It has become axiomatic that the more we think we know about the origins of prehistoric populations in the Americas the less we really know. This is because as soon as scientists publish another tome about early Native Americans in clomps a bigfoot like Inuk.
Inuk is a 4,000-year-old man who was a member of the Saqqaq culture, the earliest known people to have inhabited Greenland. The reigning theory is that the Saqqaq were descendants of Native American groups that settled the Arctic regions of Alaska and Canada about 11,000 years ago, but an analysis of four fragmentary bones and several hair tufts belong to this ancient man has blown that theory to smithereens.
An analysis of a nearly complete sequence of nuclear DNA extracted from strands of Inuk's hair -- the first such sequence obtained from an ancient person -- reveals that his father and mother came from northeastern Siberia as a consequence of a previously unknown and relatively recent migration of northeastern Asians into the New World about 5,500 years ago.
Danish-led excavations more than 20 years ago unearthed four fragmentary bones and several hair tufts belonging to this ancient man, dubbed Inuk. His remains were found at a Saqqaq culture site, the earliest known people to have inhabited Greenland. Saqqaq people lived in Greenland from around 4,750 to 2,500 years ago. One popular hypothesis traces Saqqaq ancestry to Native American groups that had settled in the Arctic regions of Alaska and Canada by 11,000 years ago.
"We’ve shown that this ancient individual was not related to Native Americans but derived from an expansion of northeastern Asians into the New World and across to Greenland," geneticist Eske Willerslev of the University of Copenhagen told ScienceNews reporter Bruce Bower.
Willerslev and fellow scientists conclude that the Saqqaqs diverged from their closest present-day relatives, Siberian Chukchis, about 5,400 years ago. That calculation implies that ancestral Saqqaqs separated from their Asian relatives shortly before departing for the New World and rapidly traversed that continent to reach Greenland. No land bridge connected Asia to North America at that time, so migrants probably crossed the Bering Strait from what's now Russia to Alaska by boat, Willerslev speculates.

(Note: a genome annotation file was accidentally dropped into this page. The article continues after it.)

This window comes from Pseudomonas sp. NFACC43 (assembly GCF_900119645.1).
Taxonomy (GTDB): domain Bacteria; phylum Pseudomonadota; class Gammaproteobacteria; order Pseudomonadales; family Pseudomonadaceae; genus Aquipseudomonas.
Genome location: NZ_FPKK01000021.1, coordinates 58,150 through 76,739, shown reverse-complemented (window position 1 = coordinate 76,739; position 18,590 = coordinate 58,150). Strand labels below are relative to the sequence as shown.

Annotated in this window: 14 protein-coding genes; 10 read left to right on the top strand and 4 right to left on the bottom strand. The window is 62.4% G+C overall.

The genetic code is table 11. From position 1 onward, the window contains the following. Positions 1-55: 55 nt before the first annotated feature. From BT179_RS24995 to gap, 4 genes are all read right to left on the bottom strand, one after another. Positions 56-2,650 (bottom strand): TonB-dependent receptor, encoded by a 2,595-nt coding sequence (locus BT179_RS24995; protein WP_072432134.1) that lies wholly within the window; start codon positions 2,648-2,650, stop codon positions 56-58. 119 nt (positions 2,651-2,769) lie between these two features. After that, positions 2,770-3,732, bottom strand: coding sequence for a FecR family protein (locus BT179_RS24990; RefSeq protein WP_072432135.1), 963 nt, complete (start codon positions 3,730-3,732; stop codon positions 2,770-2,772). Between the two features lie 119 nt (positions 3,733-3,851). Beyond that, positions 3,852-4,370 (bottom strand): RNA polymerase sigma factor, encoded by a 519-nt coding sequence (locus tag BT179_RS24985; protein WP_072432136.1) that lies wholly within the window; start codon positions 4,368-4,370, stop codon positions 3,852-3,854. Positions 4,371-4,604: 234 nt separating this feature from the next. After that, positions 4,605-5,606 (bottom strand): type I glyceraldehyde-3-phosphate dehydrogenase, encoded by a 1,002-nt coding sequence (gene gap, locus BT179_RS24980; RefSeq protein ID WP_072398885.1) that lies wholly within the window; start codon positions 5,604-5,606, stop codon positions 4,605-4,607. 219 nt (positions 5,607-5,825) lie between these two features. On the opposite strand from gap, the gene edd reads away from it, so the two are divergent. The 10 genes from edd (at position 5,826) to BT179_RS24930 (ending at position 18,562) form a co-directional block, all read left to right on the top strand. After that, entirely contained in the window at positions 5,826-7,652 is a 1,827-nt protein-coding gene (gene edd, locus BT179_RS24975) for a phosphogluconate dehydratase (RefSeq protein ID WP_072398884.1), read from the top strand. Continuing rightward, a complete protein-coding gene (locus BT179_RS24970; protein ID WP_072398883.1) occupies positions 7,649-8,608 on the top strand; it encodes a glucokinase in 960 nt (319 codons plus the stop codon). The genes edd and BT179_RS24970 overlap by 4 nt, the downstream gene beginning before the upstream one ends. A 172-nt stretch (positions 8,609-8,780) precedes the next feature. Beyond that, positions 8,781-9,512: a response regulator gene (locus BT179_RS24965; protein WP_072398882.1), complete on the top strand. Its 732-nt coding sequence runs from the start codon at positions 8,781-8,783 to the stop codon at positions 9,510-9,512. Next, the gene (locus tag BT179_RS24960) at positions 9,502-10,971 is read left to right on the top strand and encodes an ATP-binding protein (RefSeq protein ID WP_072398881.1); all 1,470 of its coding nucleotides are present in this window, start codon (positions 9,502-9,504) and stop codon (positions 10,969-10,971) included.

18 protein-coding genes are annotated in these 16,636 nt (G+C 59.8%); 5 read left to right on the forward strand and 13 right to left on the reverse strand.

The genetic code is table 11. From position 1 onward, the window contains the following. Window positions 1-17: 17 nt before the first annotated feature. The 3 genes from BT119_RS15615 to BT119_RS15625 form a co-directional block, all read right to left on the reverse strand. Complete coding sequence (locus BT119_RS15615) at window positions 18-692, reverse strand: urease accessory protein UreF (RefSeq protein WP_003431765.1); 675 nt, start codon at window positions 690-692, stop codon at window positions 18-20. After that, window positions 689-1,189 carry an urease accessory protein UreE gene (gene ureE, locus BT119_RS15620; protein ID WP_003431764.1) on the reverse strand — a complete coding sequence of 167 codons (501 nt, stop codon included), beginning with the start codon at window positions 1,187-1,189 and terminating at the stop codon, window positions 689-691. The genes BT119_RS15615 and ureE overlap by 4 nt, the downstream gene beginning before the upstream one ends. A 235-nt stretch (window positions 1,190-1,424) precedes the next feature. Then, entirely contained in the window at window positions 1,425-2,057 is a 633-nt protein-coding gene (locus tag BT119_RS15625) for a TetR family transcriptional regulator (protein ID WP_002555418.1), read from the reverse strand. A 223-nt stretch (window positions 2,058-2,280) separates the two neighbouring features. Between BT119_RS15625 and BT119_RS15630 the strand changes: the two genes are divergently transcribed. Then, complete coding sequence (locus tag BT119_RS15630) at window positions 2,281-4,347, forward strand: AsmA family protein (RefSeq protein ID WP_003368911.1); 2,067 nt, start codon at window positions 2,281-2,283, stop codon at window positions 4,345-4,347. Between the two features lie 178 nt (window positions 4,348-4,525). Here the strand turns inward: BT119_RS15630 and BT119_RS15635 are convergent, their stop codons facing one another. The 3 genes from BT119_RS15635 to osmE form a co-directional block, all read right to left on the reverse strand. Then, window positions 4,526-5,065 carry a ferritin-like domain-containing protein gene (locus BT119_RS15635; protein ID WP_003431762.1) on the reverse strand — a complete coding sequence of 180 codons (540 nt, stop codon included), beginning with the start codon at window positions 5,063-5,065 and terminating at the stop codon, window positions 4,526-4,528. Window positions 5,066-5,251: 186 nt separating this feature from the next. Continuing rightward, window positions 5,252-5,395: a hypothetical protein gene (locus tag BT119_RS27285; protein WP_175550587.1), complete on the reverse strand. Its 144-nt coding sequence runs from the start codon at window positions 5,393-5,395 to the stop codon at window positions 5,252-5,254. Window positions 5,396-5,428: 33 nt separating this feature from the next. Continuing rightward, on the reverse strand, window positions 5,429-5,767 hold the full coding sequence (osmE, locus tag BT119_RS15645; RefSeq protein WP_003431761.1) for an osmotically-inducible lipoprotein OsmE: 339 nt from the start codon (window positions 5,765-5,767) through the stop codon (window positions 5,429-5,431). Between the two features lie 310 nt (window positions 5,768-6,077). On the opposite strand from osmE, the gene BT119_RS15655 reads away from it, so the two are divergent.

The DNA analysis is something of a coup because studies of ancient humans and their ancestors usually face enormous technical challenges. Fossil bones get contaminated with the DNA of those who unearth these finds as well as with fungal and bacterial DNA. Measures to enrich ancient DNA include generating multiple samples of the same genetic sequences and isolating genetic fragments that show no signs of contamination.
Because DNA from hair contains little contamination from fungi or bacteria, the research team focused on Inuk's locks. Frozen conditions following his death also helped to preserve Inuk's DNA and prevent significant contamination. The team generated 20 copies of his genome to confirm that significant contamination had not occurred.
About 84 percent of the DNA extracted from Inuk's hair was his.
"It is amazing how well-preserved this ancient genetic sample is, presumably due to its rather young age and the permafrost in which it was found," said geneticist Svante Pääbo of the Max Planck Institute for Evolutionary Anthropology in Leipzig, Germany.
In contrast, 40,000- to 70,000-year-old Neanderthal bones studied by Pääbo’s team have yielded genetic sequences that, because of substantial contamination, generally include no more than 4 percent Neanderthal DNA.
IMAGES (From top): Reconstruction of Inuk's face by Nuka Godfredsen; Saqqaq descendants, Representation of nuclear DNA; Chukchi descendants; Bering Strait; Representation of a Neanderthal.